Eye of the Beholder: Johannes Vermeer, Antoni Van Leeuwenhoek, and the Reinvention of Seeing
On a summer day in 1674, in the small Dutch city of Delft, Antoni van Leeuwenhoek--a cloth salesman, local bureaucrat, and self-taught natural philosopher--gazed through a tiny lens set into a brass holder and discovered a never-before imagined world of microscopic life. At the same time, in a nearby attic, the painter Johannes Vermeer was using another optical device, a camera obscura, to experiment with light and create the most luminous pictures ever beheld.
"See for yourself!" was the clarion call of the 1600s. Scientists peered at nature through microscopes and telescopes, making the discoveries in astronomy, physics, chemistry, and anatomy that ignited the Scientific Revolution. Artists investigated nature with lenses, mirrors, and camera obscuras, creating extraordinarily detailed paintings of flowers and insects, and scenes filled with realistic effects of light, shadow, and color. By extending the reach of sight the new optical instruments prompted the realization that there is more than meets the eye. But they also raised questions about how we see and what it means to see. In answering these questions, scientists and artists in Delft changed how we perceive the world.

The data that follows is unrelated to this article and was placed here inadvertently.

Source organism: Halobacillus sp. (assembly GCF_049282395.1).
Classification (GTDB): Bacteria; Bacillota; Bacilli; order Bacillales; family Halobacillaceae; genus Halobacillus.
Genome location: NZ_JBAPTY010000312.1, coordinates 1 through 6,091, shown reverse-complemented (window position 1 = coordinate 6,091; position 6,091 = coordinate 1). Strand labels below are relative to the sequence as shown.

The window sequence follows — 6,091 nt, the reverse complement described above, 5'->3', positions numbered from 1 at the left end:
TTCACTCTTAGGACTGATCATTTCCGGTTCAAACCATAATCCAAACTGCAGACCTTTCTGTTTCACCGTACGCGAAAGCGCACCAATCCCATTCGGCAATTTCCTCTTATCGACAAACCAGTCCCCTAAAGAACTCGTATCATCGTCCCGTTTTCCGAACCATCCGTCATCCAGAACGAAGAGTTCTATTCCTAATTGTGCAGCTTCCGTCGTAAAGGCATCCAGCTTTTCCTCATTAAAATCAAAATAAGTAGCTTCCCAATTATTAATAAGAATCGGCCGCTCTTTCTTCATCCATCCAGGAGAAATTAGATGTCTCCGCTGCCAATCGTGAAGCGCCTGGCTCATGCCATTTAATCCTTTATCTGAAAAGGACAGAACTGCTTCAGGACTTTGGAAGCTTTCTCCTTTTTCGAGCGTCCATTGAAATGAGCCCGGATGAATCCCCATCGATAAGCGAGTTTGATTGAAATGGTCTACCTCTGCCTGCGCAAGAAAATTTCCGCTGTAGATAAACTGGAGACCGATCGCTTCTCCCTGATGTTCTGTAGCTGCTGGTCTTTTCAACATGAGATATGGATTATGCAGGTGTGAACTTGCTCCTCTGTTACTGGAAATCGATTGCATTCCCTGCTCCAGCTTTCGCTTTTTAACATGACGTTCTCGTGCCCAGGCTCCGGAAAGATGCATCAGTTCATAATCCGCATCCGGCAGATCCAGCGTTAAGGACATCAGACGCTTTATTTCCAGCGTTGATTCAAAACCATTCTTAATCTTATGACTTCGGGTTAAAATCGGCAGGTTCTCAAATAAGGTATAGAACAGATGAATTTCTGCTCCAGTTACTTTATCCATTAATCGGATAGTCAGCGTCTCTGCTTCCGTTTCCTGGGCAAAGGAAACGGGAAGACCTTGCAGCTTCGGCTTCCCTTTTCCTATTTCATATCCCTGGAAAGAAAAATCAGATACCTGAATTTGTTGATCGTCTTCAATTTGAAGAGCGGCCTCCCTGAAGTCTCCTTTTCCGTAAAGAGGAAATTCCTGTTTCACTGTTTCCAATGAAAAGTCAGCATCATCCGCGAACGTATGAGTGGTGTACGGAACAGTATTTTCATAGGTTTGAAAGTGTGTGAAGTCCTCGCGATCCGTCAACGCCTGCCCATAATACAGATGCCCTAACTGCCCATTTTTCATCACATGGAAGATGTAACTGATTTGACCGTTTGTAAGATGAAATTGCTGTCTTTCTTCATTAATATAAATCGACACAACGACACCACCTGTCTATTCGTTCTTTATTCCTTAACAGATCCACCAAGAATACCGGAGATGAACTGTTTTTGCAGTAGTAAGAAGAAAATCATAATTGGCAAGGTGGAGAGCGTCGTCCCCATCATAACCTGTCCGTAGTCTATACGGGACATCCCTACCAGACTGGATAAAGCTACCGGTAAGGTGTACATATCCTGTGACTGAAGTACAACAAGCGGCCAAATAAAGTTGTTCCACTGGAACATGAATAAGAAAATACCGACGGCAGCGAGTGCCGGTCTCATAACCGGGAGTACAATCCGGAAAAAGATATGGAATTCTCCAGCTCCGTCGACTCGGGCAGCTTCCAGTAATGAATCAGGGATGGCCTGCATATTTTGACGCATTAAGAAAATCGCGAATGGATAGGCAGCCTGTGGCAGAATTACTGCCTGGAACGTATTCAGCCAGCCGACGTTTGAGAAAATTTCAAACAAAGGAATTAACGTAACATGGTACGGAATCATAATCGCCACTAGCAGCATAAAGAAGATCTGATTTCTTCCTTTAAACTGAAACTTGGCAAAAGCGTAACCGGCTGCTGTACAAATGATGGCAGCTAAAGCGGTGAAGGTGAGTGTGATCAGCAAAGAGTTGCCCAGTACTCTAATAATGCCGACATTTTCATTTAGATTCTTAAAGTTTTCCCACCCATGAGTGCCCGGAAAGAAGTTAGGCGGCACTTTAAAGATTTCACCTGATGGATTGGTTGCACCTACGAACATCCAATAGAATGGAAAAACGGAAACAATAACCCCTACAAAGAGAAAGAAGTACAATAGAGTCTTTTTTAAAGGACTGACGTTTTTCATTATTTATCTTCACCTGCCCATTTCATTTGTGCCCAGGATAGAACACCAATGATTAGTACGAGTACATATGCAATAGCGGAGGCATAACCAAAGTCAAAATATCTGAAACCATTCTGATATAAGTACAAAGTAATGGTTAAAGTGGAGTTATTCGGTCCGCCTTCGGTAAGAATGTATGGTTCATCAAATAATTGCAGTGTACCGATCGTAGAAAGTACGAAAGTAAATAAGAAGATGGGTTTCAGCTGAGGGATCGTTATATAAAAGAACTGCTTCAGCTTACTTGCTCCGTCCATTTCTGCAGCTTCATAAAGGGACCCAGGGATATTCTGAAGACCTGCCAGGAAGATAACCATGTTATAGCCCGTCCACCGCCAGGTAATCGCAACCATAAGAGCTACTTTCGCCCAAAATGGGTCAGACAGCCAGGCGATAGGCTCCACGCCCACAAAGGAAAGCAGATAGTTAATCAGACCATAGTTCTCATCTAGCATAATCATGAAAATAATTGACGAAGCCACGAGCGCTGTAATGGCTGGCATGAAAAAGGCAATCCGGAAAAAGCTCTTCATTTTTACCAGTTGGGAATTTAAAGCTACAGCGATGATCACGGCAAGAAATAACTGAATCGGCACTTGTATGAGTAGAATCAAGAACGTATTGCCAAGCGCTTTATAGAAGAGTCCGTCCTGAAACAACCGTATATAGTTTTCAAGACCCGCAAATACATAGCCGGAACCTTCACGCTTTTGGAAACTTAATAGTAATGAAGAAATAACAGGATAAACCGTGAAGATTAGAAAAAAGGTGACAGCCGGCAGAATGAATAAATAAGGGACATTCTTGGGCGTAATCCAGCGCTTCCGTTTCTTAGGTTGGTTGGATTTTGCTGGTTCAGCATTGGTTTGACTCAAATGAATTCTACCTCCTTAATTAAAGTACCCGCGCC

In Eye of the Beholder, Laura J. Snyder transports us to the streets, inns, and guildhalls of seventeenth-century Holland, where artists and scientists gathered, and to their studios and laboratories, where they mixed paints and prepared canvases, ground and polished lenses, examined and dissected insects and other animals, and invented the modern notion of seeing. With charm and narrative flair Snyder brings Vermeer and Van Leeuwenhoek--and the men and women around them--vividly to life. The story of these two geniuses and the transformation they engendered shows us why we see the world--and our place within it--as we do today.
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Elegantly written intellectual history...fascinating.--Deborah Blum
Beautifully evokes the ambience of late-seventeenth-century Delft... revelatory about Vermeer's aims and methods, helping to explain what is so mesmeric about his work.--Philip Ball
Irresistible.... [Snyder] ingeniously explores the minutiae of her subjects' lives to reveal sweeping changes in how their world was understood--ones that still resonate today.--Jonathon Keats
Absorbing.... Snyder takes us back through time, beyond the reflections and shadows, to the very heart of Vermeer's art.--Roma Tearne
Eye of the Beholder is a thoughtful elaboration of the modern notion of seeing. Laura J. Snyder delves into the seventeenth century fascination with the tools of art and science, and shows how they came together to help us make sense of what is right in front of our eyes.--Russell Shorto, author of Amsterdam: A History of the World's Most Liberal City